(Caution: Contains spoilers for Episode: 13×01: The Sword of Guillaume)
To begin with, there is a disappointment: The Sword of Guillaume mentioned in the episode is as fictitious as Sir Richard Guillaume himself. And there is no connection between the Battle of Hastings and Brighton.
I could end this article with that, but the Battle of Hastings was real, and there are small, subtle mentions and connections to Midsomer. And so there is this article.
Guillaume’s greatest butchery
We are in Lady Mathilda William’s manor in Midsomer Parva. Tom Barnaby is here because Lady Matilda, who owns most of Midsomer Parva, fired a shotgun blast through the windscreen of the Mayor of Midsomer, David Hicks, who went straight to Barnaby’s house to complain about her.
Tom Barnaby, however, is quite gentle and dislikes David Hicks as much as she does. For Tom Barnaby has not yet forgotten and forgiven the Mayor for not only not wanting to fix his roof, but for succeeding in his corrupt machinations.
But we are not there yet, we are in Lady Mathilda’s mansion, piano music is playing in the background. The lady receives the DCI.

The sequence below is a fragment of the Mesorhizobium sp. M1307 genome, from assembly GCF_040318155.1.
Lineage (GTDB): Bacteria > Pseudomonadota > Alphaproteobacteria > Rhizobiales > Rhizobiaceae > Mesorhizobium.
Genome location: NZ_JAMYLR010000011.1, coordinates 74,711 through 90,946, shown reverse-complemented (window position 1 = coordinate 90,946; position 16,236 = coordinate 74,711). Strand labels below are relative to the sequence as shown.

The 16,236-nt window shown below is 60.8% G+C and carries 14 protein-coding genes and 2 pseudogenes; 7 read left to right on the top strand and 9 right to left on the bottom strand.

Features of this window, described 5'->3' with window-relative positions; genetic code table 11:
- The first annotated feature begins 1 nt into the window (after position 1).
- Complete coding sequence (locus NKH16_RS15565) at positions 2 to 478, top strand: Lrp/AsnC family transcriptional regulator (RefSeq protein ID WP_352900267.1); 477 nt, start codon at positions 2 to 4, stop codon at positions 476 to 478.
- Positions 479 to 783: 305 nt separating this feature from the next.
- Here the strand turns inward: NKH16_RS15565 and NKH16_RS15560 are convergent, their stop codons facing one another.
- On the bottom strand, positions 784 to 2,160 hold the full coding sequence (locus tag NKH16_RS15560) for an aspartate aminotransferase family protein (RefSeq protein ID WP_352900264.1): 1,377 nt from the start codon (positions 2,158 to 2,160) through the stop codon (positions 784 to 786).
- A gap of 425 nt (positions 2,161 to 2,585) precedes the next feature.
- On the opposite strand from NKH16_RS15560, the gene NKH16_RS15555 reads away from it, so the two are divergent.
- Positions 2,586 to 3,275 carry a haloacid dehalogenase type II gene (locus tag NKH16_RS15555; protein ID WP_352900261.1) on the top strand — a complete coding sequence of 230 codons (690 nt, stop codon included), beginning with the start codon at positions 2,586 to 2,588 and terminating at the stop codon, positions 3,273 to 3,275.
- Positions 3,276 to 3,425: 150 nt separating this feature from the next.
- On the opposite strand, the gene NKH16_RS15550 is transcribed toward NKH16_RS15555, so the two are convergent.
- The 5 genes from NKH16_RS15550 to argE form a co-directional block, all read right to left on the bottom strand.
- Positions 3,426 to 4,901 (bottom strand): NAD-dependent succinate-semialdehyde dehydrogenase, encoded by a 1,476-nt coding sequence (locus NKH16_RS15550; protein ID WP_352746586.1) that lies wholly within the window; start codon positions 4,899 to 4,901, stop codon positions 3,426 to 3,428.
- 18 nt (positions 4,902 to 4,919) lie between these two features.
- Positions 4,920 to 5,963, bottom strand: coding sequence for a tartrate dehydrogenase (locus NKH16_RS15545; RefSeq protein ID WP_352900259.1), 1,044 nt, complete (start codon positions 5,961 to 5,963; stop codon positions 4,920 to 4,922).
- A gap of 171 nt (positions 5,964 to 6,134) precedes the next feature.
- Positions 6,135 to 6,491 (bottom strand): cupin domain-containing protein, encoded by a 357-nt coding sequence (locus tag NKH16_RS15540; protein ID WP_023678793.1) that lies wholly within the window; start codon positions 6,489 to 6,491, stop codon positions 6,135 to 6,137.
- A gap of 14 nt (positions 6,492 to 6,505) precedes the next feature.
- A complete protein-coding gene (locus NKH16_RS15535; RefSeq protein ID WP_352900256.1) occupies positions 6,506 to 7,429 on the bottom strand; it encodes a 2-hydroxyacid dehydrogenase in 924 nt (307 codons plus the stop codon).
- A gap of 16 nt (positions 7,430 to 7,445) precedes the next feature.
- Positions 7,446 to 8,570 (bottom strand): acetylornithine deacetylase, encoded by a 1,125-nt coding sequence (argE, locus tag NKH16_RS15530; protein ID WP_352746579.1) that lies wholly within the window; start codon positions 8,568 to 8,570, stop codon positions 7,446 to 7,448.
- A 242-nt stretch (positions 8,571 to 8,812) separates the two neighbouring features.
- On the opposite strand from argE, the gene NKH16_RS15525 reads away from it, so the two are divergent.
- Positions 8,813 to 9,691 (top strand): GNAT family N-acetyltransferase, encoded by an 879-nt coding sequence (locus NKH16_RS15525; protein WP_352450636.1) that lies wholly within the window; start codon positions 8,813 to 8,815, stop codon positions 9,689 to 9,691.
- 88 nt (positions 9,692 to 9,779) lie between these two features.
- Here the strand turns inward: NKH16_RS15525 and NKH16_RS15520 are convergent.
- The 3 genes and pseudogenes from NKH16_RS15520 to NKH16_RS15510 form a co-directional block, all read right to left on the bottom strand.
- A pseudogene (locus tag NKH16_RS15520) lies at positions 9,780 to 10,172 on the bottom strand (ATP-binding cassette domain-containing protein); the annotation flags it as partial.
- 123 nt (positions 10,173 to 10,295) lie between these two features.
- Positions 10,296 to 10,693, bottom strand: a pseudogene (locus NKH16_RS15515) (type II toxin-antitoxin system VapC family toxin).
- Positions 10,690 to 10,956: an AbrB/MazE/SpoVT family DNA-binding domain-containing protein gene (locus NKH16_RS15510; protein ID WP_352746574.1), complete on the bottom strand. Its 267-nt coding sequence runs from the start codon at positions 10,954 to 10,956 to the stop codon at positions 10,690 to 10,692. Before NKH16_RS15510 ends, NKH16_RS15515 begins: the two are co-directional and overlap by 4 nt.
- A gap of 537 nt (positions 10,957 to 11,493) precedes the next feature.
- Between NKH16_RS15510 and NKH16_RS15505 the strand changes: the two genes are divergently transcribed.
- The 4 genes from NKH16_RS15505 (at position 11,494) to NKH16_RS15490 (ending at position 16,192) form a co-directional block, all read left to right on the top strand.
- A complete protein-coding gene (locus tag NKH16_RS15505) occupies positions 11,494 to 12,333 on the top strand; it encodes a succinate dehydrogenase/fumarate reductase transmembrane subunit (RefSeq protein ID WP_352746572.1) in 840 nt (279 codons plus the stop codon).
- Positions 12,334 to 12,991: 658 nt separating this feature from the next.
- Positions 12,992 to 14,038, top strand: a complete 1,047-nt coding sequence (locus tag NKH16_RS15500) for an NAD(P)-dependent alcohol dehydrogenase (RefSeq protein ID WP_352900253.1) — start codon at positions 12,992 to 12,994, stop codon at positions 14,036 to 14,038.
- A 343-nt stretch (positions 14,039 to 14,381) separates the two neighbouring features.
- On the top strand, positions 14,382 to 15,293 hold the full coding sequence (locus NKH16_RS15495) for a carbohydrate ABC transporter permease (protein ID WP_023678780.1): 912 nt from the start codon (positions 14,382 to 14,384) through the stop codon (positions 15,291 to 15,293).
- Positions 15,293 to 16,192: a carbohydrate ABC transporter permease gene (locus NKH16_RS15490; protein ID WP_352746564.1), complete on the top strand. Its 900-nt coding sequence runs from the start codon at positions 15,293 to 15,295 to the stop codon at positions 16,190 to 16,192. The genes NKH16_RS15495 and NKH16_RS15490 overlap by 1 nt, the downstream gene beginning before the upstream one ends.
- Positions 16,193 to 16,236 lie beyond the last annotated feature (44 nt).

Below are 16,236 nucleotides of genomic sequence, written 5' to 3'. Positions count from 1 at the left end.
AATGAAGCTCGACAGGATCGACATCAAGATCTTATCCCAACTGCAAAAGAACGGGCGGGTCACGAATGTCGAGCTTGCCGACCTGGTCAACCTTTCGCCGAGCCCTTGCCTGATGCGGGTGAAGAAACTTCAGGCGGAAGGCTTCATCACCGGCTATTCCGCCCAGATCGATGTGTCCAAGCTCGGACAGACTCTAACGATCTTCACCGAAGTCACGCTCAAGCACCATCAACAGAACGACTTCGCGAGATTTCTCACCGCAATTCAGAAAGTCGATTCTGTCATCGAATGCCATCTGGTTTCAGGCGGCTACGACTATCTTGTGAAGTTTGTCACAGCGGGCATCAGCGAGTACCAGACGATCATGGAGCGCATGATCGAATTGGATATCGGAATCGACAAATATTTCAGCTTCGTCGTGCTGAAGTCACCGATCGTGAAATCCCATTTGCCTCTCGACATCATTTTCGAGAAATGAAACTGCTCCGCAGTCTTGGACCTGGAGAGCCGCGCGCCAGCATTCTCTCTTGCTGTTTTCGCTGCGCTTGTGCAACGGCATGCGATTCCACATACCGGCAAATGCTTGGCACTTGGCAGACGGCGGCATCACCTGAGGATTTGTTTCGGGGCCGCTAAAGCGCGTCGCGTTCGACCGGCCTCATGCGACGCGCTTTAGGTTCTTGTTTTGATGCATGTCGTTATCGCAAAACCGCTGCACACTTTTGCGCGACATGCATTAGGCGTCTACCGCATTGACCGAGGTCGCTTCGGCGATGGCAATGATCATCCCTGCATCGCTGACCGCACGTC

Tom Barnaby is about to give his gentle, mild admonition, but the lady keeps interrupting him and obviously isn’t listening. Instead, she launches into a sort of interrogation, asking him about William the Conqueror and the Battle of Hastings. The policeman answers correctly, but clearly hasn’t heard of Richard Guillaume. So he is enlightened:
Guillaume was William the Conqueror’s man in charge of making sure the population submitted to William, the future King of England – and anyone who didn’t was killed by Guillaume’s sword.
The sword became a symbol of English hatred of the French, especially in Brighton, where it seems many people wanted to submit to Richard Guillaume and the Normans and paid with their lives.
Richard Guillaume was the ancestor of Lady Mathilda William’s husband, as she mentions with disgust. Williams – English for Guillaume.
Relatives – an inherent evil?
As Tom Barnaby mentions in the dialogue, the Battle of Hastings took place in 1066. It was the last in a series of battles fought after the death of the childless English king Edward the Confessor. Edward had provided for his succession before his death, but only in two ways: First, he had promised his great-nephew William, Duke of Normandy, in the 1040s or 1050s, but on his deathbed he is said to have yielded to the opposition of the Anglo-Saxon nobility and appointed Harald Godwinson as his successor. Harald was the son of the very influential nobleman Godwin of Wessex.
Earlier, during his reign (1042-1066), Edward had reformed the English kingdom into a centralised Norman-style administration and filled key positions with Normans. Much to the protest of the Anglo-Saxon nobility.